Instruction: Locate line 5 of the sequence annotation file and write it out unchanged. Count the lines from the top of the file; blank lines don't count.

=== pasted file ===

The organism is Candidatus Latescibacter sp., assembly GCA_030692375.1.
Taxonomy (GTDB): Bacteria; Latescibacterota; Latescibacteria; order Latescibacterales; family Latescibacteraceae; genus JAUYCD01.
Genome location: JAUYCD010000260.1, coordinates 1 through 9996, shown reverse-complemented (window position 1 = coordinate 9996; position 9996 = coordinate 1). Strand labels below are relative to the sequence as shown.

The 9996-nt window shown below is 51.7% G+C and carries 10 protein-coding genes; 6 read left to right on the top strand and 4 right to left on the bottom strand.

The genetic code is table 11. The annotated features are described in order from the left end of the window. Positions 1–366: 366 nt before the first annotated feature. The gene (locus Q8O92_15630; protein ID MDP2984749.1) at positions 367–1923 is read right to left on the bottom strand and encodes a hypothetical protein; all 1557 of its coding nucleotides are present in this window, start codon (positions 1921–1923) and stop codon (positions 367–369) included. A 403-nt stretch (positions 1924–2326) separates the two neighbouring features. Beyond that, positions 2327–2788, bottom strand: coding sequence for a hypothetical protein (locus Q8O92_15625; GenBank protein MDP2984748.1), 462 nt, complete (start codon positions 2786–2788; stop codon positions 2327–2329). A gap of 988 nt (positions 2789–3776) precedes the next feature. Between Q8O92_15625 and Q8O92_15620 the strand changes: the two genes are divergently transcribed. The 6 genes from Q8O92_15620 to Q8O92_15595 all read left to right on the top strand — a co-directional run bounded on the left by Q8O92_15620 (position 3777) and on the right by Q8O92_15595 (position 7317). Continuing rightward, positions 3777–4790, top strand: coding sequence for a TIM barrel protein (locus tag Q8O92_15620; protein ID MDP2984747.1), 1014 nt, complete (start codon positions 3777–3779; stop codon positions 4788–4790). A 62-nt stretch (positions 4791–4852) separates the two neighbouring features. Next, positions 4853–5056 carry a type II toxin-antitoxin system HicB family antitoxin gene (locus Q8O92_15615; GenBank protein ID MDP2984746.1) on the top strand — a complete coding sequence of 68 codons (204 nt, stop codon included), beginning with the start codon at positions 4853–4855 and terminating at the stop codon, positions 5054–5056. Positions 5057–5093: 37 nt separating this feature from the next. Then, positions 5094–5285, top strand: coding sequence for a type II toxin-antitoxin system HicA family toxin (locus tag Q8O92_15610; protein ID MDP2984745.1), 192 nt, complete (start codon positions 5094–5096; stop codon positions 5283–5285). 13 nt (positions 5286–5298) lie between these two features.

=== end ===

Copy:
The genetic code is table 11. The annotated features are described in order from the left end of the window. Positions 1–366: 366 nt before the first annotated feature. The gene (locus Q8O92_15630; protein ID MDP2984749.1) at positions 367–1923 is read right to left on the bottom strand and encodes a hypothetical protein; all 1557 of its coding nucleotides are present in this window, start codon (positions 1921–1923) and stop codon (positions 367–369) included. A 403-nt stretch (positions 1924–2326) separates the two neighbouring features. Beyond that, positions 2327–2788, bottom strand: coding sequence for a hypothetical protein (locus Q8O92_15625; GenBank protein MDP2984748.1), 462 nt, complete (start codon positions 2786–2788; stop codon positions 2327–2329). A gap of 988 nt (positions 2789–3776) precedes the next feature. Between Q8O92_15625 and Q8O92_15620 the strand changes: the two genes are divergently transcribed. The 6 genes from Q8O92_15620 to Q8O92_15595 all read left to right on the top strand — a co-directional run bounded on the left by Q8O92_15620 (position 3777) and on the right by Q8O92_15595 (position 7317). Continuing rightward, positions 3777–4790, top strand: coding sequence for a TIM barrel protein (locus tag Q8O92_15620; protein ID MDP2984747.1), 1014 nt, complete (start codon positions 3777–3779; stop codon positions 4788–4790). A 62-nt stretch (positions 4791–4852) separates the two neighbouring features. Next, positions 4853–5056 carry a type II toxin-antitoxin system HicB family antitoxin gene (locus Q8O92_15615; GenBank protein ID MDP2984746.1) on the top strand — a complete coding sequence of 68 codons (204 nt, stop codon included), beginning with the start codon at positions 4853–4855 and terminating at the stop codon, positions 5054–5056. Positions 5057–5093: 37 nt separating this feature from the next. Then, positions 5094–5285, top strand: coding sequence for a type II toxin-antitoxin system HicA family toxin (locus tag Q8O92_15610; protein ID MDP2984745.1), 192 nt, complete (start codon positions 5094–5096; stop codon positions 5283–5285). 13 nt (positions 5286–5298) lie between these two features.